Study turns up 10 autism clusters in California

Tue Jan 5, 2010 5:13pm EST
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By Julie Steenhuysen

CHICAGO (Reuters) - U.S. researchers have identified 10 locations in California that have double the rates of autism found in surrounding areas, and these clusters were located in neighborhoods with high concentrations of white, highly educated parents.

Researchers at the University of California Davis had hoped to uncover pockets of autism that might reveal clues about triggers in the environment that could explain rising rates of autism, which affects as many as one in 110 U.S. children.

But the findings likely say more about the U.S. healthcare system than the causes of autism, said researcher Irva Hertz-Picciotto of UC Davis' MIND Institute, whose study will be released online Wednesday in the journal Autism Research.

Advocacy groups have been clamoring for treatment options and for better research to show what might be causing an apparent increase in autism cases.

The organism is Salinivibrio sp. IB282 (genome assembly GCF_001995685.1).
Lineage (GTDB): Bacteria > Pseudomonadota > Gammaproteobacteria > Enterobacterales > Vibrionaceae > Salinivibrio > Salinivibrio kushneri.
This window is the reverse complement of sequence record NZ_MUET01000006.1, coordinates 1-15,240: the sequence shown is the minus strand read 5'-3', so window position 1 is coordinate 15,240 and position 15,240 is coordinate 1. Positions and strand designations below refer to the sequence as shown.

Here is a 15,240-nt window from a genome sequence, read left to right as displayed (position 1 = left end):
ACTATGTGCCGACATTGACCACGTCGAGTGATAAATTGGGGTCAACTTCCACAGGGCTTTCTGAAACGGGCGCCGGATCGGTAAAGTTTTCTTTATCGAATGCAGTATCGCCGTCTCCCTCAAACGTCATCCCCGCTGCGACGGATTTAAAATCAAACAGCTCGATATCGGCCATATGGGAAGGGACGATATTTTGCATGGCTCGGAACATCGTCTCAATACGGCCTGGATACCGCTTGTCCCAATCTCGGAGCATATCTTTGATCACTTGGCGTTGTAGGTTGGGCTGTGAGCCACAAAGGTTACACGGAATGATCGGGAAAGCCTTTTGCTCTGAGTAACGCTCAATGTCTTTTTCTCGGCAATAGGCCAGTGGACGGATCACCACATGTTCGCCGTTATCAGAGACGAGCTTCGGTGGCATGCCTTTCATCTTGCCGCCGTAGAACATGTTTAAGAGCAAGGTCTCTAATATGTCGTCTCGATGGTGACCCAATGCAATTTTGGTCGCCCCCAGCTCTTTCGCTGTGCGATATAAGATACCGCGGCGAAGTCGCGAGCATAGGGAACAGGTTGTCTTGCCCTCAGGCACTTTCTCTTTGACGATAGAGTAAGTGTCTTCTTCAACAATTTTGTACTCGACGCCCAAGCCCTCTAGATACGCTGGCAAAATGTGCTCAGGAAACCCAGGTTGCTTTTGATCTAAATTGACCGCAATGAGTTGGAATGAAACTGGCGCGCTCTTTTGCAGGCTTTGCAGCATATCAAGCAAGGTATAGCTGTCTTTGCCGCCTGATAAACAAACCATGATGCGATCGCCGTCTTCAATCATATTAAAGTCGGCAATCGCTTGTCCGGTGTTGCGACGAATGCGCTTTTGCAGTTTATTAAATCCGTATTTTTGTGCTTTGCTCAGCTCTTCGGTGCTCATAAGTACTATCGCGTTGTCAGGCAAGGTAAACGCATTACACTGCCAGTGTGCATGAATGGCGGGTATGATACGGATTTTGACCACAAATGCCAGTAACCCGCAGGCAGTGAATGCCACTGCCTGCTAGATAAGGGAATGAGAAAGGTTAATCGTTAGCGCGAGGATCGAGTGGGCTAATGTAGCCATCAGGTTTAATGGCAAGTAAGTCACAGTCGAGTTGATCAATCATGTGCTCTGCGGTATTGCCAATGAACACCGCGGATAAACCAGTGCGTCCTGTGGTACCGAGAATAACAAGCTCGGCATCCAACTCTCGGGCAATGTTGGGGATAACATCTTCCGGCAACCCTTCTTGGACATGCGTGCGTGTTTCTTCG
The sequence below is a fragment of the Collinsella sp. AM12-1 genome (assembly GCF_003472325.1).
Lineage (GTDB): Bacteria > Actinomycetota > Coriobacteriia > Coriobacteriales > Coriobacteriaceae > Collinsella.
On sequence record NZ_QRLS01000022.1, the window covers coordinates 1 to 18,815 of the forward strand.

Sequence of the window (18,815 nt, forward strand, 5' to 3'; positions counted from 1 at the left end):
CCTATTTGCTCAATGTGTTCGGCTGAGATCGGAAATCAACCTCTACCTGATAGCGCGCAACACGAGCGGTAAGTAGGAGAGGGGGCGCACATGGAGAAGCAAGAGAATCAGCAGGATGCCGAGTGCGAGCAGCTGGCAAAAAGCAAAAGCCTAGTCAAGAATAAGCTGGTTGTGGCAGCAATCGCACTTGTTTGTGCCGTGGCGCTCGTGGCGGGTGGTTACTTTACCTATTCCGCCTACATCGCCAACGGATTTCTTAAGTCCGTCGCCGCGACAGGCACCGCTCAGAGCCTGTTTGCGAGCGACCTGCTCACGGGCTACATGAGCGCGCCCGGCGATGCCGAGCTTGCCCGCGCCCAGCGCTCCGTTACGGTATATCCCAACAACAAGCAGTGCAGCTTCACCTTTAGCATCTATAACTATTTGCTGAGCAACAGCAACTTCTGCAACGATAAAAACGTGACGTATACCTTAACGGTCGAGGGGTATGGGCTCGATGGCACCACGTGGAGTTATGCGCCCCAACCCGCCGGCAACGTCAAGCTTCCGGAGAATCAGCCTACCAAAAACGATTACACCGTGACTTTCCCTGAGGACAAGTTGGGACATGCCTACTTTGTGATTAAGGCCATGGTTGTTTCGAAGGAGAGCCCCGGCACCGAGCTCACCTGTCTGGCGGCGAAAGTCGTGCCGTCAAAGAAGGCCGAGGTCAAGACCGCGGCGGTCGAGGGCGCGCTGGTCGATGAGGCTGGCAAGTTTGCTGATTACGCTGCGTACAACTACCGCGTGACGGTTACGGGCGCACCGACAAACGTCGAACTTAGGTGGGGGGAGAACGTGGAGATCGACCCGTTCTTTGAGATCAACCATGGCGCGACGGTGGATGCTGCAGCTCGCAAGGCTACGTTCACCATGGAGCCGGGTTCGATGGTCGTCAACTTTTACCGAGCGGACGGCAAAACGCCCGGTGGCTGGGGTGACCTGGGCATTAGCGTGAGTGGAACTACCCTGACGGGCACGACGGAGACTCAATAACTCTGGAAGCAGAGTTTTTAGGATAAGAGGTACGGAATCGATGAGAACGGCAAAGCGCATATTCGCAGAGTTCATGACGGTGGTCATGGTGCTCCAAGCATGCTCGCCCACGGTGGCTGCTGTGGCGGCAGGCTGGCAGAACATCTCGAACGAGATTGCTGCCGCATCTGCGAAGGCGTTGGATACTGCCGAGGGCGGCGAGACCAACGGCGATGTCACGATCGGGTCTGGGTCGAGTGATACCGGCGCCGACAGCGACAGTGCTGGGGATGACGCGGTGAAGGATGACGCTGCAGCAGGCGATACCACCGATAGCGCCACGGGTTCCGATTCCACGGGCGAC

Hertz-Picciotto and colleagues used a research technique that has been effective at identifying cancer clusters.

"This kind of analysis sometimes turns up clues about environmental factors," she said in a telephone interview.

The researchers looked at about 2.5 million births recorded in California from 1996 through 2000. About 10,000 of those children were later diagnosed with an autism spectrum disorder, according to the state's department of developmental services.

Using data from birth records, the team found a strong link between parental education and the high rates of autism.   Continued...